Making tougher biodegradable plastics from plants
Replacing petro-chemical-based plastics with plant-based alternatives is a growing area of research. One popular form of plant-derived plastic is Poly(lactic) acid, or PLA, a type of biodegradable plastic that is currently used to make bottles, bags and is woven into fibers to make clothes in place of polyester. Although PLA has similar mechanical properties to PETE polymer, it has significantly lower heat-resistance, which limits its uses. Researchers are now developing a new chemical catalyst to improve the properties of PLA, making it stronger and more heat-resistant so it can be used for a wider range of applications.
PLA is made from renewable plant sources such as corn starch, wheat or sugarcane, and although its been known of for more than a century, it has only gained commercial interest recently due to its biodegradability. In an effort to extends the range of uses for PLA to include applications such as engineering plastics for the automotive industry, microwavable trays and hot drink cups, scientists from the University of Bath and Tel Aviv University are developing a new chemical catalyst to improve the process of making these plastics
Sick of Ads?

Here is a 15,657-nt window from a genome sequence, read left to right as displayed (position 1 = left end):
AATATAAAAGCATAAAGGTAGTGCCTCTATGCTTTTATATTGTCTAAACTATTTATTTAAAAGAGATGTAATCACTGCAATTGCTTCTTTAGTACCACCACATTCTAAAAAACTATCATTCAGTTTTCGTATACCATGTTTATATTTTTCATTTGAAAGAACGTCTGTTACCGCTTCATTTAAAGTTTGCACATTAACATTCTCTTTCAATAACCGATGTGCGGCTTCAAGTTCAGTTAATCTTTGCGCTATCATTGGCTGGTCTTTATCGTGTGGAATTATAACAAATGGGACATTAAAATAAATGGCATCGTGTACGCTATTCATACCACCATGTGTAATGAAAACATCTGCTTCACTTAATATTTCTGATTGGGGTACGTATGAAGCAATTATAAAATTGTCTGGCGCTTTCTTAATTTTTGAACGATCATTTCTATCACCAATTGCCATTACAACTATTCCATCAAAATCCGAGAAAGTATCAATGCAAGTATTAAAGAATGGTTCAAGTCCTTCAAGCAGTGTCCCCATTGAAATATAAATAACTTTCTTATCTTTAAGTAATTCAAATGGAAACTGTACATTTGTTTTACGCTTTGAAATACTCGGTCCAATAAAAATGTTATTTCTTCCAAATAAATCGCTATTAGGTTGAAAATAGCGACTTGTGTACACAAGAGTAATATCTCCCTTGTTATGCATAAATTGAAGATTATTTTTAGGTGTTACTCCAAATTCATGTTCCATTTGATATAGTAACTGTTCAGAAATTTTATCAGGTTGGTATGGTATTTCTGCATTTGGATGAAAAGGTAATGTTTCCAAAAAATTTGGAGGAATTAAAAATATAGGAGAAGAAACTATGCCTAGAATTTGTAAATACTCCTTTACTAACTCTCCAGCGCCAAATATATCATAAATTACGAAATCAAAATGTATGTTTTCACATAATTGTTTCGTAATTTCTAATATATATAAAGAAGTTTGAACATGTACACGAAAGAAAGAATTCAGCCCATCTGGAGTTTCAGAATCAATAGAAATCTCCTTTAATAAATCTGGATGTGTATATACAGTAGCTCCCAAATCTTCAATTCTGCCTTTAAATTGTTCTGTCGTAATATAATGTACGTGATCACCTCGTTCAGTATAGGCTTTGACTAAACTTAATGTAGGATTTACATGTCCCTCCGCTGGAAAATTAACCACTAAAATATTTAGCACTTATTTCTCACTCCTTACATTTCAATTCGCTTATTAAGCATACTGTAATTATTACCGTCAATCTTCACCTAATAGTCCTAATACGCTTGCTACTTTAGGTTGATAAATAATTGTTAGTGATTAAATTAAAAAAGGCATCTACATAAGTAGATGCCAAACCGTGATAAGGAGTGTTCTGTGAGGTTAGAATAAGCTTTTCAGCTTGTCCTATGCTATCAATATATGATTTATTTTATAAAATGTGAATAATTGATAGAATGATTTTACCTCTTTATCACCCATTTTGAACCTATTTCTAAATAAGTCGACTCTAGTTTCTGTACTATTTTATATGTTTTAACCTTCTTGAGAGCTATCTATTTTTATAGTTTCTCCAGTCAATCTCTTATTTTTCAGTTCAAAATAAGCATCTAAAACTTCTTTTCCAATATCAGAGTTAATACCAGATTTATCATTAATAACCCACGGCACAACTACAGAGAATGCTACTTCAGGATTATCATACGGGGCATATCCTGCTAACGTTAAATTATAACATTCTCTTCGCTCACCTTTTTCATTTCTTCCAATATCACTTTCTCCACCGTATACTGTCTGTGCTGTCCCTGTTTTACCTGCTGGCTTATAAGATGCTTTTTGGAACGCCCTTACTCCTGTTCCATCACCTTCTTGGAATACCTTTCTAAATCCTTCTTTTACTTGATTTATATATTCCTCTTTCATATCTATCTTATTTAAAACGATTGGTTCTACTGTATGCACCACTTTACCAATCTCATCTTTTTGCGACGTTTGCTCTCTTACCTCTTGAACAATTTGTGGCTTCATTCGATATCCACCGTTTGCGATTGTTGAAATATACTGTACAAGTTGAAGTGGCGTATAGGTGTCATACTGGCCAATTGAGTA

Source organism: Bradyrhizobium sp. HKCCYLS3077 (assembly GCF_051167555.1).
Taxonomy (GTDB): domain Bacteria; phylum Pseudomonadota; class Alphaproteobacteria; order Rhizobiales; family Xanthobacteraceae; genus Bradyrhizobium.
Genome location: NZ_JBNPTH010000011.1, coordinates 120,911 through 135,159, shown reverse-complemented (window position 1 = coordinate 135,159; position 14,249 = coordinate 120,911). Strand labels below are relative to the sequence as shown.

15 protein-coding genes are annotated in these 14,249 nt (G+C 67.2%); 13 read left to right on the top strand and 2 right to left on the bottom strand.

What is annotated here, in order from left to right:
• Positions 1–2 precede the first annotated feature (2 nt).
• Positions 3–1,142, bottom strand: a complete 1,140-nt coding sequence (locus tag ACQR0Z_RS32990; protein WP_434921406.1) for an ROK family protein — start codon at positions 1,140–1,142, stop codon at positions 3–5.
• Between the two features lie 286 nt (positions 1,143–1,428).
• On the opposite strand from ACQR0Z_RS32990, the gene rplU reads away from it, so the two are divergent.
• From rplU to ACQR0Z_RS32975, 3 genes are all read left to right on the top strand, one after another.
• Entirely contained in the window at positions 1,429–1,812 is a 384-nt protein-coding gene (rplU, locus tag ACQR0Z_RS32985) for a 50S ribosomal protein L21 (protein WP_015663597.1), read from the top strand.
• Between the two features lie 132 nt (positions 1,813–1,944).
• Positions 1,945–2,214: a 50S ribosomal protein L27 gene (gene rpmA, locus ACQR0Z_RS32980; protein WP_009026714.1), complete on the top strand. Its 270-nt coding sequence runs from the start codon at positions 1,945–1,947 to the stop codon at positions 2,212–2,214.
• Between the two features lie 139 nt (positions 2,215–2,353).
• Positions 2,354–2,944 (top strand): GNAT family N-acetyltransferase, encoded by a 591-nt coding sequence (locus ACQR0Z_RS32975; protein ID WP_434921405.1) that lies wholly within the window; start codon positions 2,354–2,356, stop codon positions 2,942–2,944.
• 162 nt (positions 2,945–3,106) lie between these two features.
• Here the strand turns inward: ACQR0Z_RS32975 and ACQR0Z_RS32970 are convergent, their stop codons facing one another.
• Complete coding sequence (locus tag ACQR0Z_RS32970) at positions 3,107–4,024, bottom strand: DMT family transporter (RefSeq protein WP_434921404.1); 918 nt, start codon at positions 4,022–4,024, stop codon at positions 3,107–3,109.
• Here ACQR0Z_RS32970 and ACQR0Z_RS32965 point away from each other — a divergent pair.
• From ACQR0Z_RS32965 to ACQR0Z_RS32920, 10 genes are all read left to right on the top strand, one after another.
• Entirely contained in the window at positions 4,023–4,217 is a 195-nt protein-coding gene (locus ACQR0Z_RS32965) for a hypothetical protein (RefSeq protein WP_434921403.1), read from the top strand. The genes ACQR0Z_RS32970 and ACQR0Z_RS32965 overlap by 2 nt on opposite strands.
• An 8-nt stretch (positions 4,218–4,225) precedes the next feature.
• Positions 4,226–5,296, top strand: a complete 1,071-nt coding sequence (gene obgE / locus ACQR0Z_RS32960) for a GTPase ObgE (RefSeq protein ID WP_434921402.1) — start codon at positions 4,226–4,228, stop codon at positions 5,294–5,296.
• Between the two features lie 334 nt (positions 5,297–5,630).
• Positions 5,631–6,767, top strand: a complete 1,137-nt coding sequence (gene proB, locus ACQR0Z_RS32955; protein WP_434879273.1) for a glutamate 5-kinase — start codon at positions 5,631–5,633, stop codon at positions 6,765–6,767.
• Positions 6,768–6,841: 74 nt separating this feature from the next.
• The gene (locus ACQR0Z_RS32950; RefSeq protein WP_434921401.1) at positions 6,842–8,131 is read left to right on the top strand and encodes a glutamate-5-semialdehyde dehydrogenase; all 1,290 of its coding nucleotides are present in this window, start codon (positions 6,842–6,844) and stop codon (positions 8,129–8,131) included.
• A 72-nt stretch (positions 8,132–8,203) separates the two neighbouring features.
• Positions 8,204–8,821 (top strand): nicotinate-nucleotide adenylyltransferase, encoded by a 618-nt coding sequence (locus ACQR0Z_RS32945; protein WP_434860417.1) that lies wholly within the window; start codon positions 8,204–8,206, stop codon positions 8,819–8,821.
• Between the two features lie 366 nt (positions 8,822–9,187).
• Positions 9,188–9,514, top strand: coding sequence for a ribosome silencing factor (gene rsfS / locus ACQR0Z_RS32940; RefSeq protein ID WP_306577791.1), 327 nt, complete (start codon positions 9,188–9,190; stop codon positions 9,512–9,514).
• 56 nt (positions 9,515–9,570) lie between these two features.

More than 700 New Atlas Plus subscribers read our newsletter and website without ads.
Join them for just US$19 a year.More Information
As Professor Matthew Davidson, Whorrod Professor of Sustainable Chemical Technologies at the University of Bath and Director of the University’s Centre for Sustainable Chemical Technologies, explains: “PLA can be made up of two types of building blocks that are mirror-images of each other. Using the current technology, when the plastic is made with both types present they are jumbled together within the structure of the plastic.”
The joint British-Israeli project new project is looking to improve the properties of PLA by developing a selective catalyst that will build up a polymer of ‘left-handed’ and ‘right-handed’ building blocks in a structured order, making the resultant plastic stronger and more heat-resistant. The team says such catalysts are the key to providing renewable and biodegradable plastics that will help reduce society’s reliance on oil.